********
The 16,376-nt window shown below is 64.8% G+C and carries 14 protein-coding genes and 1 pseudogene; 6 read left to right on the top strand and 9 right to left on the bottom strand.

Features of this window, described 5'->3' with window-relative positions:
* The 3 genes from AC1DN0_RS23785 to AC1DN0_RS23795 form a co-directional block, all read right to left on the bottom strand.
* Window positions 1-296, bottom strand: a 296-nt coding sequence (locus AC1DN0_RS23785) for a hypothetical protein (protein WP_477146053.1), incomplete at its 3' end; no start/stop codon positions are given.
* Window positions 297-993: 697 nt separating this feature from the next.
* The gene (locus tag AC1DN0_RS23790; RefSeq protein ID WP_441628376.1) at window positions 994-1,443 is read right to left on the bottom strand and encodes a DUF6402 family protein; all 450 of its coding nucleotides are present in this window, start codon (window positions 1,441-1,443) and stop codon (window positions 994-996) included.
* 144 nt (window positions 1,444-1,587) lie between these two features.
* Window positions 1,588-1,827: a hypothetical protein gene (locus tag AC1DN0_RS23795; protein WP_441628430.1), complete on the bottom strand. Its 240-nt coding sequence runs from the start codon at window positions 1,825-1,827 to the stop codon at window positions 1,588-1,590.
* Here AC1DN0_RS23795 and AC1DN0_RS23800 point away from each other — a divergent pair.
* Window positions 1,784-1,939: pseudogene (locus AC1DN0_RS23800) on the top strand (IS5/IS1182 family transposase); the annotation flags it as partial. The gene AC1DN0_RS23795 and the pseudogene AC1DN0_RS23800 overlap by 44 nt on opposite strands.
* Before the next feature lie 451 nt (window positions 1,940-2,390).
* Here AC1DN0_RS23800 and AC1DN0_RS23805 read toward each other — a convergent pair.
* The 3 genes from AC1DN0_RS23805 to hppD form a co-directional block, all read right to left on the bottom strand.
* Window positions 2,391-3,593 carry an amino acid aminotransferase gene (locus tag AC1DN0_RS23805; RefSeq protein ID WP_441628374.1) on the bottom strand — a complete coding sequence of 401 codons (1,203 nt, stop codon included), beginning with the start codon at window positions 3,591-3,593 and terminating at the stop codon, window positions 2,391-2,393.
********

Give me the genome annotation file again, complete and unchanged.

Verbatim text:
The 16,376-nt window shown below is 64.8% G+C and carries 14 protein-coding genes and 1 pseudogene; 6 read left to right on the top strand and 9 right to left on the bottom strand.

Features of this window, described 5'->3' with window-relative positions:
* The 3 genes from AC1DN0_RS23785 to AC1DN0_RS23795 form a co-directional block, all read right to left on the bottom strand.
* Window positions 1-296, bottom strand: a 296-nt coding sequence (locus AC1DN0_RS23785) for a hypothetical protein (protein WP_477146053.1), incomplete at its 3' end; no start/stop codon positions are given.
* Window positions 297-993: 697 nt separating this feature from the next.
* The gene (locus tag AC1DN0_RS23790; RefSeq protein ID WP_441628376.1) at window positions 994-1,443 is read right to left on the bottom strand and encodes a DUF6402 family protein; all 450 of its coding nucleotides are present in this window, start codon (window positions 1,441-1,443) and stop codon (window positions 994-996) included.
* 144 nt (window positions 1,444-1,587) lie between these two features.
* Window positions 1,588-1,827: a hypothetical protein gene (locus tag AC1DN0_RS23795; protein WP_441628430.1), complete on the bottom strand. Its 240-nt coding sequence runs from the start codon at window positions 1,825-1,827 to the stop codon at window positions 1,588-1,590.
* Here AC1DN0_RS23795 and AC1DN0_RS23800 point away from each other — a divergent pair.
* Window positions 1,784-1,939: pseudogene (locus AC1DN0_RS23800) on the top strand (IS5/IS1182 family transposase); the annotation flags it as partial. The gene AC1DN0_RS23795 and the pseudogene AC1DN0_RS23800 overlap by 44 nt on opposite strands.
* Before the next feature lie 451 nt (window positions 1,940-2,390).
* Here AC1DN0_RS23800 and AC1DN0_RS23805 read toward each other — a convergent pair.
* The 3 genes from AC1DN0_RS23805 to hppD form a co-directional block, all read right to left on the bottom strand.
* Window positions 2,391-3,593 carry an amino acid aminotransferase gene (locus tag AC1DN0_RS23805; RefSeq protein ID WP_441628374.1) on the bottom strand — a complete coding sequence of 401 codons (1,203 nt, stop codon included), beginning with the start codon at window positions 3,591-3,593 and terminating at the stop codon, window positions 2,391-2,393.